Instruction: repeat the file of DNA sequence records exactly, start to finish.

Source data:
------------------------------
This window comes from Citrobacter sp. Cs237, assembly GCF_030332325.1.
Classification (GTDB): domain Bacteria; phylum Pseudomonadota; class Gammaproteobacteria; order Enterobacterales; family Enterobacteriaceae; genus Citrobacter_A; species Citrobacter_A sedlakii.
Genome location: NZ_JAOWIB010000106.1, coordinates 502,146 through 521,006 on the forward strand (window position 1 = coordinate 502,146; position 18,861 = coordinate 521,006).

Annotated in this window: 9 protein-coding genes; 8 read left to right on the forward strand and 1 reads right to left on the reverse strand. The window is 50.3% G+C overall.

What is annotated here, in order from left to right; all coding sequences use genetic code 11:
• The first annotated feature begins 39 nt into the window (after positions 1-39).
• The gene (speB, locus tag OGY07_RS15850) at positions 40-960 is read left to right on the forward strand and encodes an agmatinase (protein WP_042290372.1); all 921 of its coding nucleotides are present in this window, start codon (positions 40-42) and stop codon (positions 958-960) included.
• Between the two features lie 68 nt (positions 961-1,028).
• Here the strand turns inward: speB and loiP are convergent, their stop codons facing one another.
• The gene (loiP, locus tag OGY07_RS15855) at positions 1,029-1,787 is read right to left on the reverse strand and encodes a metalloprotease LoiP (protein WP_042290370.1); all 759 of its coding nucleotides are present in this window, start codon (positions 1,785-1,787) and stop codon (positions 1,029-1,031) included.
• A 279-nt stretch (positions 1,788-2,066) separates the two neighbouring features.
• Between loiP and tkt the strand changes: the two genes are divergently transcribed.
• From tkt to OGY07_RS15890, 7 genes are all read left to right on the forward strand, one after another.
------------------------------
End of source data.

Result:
This window comes from Citrobacter sp. Cs237, assembly GCF_030332325.1.
Classification (GTDB): domain Bacteria; phylum Pseudomonadota; class Gammaproteobacteria; order Enterobacterales; family Enterobacteriaceae; genus Citrobacter_A; species Citrobacter_A sedlakii.
Genome location: NZ_JAOWIB010000106.1, coordinates 502,146 through 521,006 on the forward strand (window position 1 = coordinate 502,146; position 18,861 = coordinate 521,006).

Annotated in this window: 9 protein-coding genes; 8 read left to right on the forward strand and 1 reads right to left on the reverse strand. The window is 50.3% G+C overall.

What is annotated here, in order from left to right; all coding sequences use genetic code 11:
• The first annotated feature begins 39 nt into the window (after positions 1-39).
• The gene (speB, locus tag OGY07_RS15850) at positions 40-960 is read left to right on the forward strand and encodes an agmatinase (protein WP_042290372.1); all 921 of its coding nucleotides are present in this window, start codon (positions 40-42) and stop codon (positions 958-960) included.
• Between the two features lie 68 nt (positions 961-1,028).
• Here the strand turns inward: speB and loiP are convergent, their stop codons facing one another.
• The gene (loiP, locus tag OGY07_RS15855) at positions 1,029-1,787 is read right to left on the reverse strand and encodes a metalloprotease LoiP (protein WP_042290370.1); all 759 of its coding nucleotides are present in this window, start codon (positions 1,785-1,787) and stop codon (positions 1,029-1,031) included.
• A 279-nt stretch (positions 1,788-2,066) separates the two neighbouring features.
• Between loiP and tkt the strand changes: the two genes are divergently transcribed.
• From tkt to OGY07_RS15890, 7 genes are all read left to right on the forward strand, one after another.